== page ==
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3.8
102 Ratings

The Telephone Book

Directed by Nelson Lyon
United States, 1971
Comedy, Erotica, Cult

Synopsis

In this film that seeks to make a comedy about obscene telephone callers, several callers and their victims are shown. Most of the film is about one of the callers who is so beguiling that before long, many of his victims are hoping that he will call them back.

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The Telephone Book Directed by Nelson Lyon
Though this comes four years Bonnie and Clyde and The Graduate in 1967, and even though those films were representative of the kind of direction Hollywood would take when it came to dealing with sexuality, The Telephone Book still transgressed boundaries that the Hollywood system was uninterested, or too afraid of, getting closer to.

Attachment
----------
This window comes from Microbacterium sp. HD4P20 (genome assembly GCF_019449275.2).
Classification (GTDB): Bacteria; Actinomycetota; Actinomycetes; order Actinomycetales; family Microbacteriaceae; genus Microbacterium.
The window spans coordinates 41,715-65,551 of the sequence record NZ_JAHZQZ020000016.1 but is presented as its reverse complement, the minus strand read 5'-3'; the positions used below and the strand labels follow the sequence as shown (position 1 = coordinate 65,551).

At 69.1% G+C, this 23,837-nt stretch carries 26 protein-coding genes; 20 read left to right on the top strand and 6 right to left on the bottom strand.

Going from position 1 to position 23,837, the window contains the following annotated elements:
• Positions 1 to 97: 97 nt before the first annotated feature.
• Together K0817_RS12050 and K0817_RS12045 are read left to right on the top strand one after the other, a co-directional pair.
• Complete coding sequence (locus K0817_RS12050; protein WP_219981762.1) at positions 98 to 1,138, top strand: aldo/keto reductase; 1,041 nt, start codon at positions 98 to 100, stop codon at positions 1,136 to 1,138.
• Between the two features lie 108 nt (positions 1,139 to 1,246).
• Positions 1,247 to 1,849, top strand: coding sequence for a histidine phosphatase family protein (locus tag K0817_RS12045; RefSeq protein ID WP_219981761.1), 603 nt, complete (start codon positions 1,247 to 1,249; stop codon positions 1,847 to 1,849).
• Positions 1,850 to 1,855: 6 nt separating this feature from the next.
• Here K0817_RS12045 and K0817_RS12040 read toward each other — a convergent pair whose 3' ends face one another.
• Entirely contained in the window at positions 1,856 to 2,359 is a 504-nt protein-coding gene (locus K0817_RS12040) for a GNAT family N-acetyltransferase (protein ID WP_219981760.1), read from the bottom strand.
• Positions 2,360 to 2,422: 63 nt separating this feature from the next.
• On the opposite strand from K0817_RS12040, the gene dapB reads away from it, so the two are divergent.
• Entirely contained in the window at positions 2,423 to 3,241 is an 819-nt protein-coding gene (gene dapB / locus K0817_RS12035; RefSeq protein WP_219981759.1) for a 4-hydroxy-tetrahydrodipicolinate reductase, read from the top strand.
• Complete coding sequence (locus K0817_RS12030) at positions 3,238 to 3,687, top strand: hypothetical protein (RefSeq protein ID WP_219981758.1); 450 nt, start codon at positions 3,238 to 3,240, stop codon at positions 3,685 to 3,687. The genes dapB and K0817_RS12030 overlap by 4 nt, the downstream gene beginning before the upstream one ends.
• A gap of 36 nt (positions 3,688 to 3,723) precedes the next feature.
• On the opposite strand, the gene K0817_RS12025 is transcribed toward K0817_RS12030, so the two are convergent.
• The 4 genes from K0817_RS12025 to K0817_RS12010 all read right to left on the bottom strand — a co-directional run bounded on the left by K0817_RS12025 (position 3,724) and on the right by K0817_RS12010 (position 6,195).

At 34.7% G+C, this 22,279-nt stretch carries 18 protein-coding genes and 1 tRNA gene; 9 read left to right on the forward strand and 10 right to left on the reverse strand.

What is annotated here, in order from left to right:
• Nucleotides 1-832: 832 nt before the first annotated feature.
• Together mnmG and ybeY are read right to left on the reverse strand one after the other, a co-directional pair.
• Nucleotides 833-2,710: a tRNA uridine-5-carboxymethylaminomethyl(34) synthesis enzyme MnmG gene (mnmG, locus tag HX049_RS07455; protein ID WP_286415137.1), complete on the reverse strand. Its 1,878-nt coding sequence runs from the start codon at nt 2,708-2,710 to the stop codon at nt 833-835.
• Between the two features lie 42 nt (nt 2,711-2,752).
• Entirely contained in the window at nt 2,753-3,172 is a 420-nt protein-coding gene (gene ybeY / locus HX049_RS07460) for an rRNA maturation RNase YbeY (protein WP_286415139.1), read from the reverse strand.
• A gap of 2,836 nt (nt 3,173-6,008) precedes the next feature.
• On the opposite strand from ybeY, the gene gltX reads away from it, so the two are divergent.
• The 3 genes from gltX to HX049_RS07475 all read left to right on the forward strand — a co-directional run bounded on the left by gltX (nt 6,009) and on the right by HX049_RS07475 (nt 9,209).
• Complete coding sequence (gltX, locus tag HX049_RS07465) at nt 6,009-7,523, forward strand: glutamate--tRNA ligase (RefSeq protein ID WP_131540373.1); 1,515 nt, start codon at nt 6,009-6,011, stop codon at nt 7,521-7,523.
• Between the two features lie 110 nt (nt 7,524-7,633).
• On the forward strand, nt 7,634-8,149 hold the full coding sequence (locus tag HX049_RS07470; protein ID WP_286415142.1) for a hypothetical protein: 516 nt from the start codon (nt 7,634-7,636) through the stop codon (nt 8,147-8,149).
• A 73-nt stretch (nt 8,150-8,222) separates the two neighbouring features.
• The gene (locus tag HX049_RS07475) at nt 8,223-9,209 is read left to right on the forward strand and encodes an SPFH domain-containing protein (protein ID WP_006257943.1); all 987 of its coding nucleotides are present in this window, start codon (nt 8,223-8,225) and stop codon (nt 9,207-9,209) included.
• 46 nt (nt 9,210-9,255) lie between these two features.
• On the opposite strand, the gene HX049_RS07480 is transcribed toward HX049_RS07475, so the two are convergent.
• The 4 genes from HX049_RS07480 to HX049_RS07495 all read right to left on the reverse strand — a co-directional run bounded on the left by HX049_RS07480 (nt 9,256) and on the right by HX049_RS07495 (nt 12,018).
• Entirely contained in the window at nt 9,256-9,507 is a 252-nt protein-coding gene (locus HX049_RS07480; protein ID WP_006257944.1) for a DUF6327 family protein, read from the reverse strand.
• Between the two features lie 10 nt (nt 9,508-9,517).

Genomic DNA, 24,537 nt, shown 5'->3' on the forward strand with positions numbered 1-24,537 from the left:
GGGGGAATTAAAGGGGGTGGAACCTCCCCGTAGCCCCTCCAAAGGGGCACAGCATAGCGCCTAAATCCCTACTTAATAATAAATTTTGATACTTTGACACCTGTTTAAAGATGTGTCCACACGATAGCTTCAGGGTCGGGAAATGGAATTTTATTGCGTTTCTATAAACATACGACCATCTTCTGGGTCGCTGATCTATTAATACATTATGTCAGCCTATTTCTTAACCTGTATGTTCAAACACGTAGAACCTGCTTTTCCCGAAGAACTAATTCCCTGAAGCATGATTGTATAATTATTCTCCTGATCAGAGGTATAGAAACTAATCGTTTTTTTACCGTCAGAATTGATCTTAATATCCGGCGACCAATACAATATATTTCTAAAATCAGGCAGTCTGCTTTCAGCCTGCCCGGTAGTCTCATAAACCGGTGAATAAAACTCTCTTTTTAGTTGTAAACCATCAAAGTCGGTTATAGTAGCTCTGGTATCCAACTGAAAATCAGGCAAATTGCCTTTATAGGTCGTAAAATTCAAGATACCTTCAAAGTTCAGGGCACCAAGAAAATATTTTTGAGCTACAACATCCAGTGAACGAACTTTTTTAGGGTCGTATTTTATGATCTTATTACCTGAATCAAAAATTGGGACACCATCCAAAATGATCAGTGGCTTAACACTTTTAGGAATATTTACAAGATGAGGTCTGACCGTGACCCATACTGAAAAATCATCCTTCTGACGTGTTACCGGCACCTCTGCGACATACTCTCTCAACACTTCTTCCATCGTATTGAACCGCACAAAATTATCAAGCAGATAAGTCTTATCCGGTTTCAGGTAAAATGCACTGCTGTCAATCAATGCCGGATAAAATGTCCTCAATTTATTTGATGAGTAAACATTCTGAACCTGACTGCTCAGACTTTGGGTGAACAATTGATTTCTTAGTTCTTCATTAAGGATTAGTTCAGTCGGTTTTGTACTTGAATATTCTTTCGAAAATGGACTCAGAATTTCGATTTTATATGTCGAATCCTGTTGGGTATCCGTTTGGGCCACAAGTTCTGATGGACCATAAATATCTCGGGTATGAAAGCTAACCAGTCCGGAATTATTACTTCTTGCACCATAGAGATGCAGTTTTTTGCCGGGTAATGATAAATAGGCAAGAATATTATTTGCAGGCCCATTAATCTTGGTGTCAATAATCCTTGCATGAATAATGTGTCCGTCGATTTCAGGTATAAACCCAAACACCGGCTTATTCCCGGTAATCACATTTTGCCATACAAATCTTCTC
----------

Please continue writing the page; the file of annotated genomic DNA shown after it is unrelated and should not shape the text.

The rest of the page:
April 05, 2016
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Scattered throughout the narrative proper are a series of talking-head commentaries delivered by “recovering” obscene callers. These vignettes are pitch-perfect gems of absurdist monologue, seamlessly blending scripted dialogue with flashes of improvisation. The thrust of these speeches is to insinuate that what these people come up with to occupy their time, once they’re cured of their relatively harmless fetish, is bound to be a whole lot worse.
May 14, 2013
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The film works best when it pushes towards some near-Surreal moments or when Lyon’s dialogue becomes most playful (Dolph Sweet’s monologue, full of non-sequiturs and delivered straight-on deadpan is a highlight).
September 21, 2012
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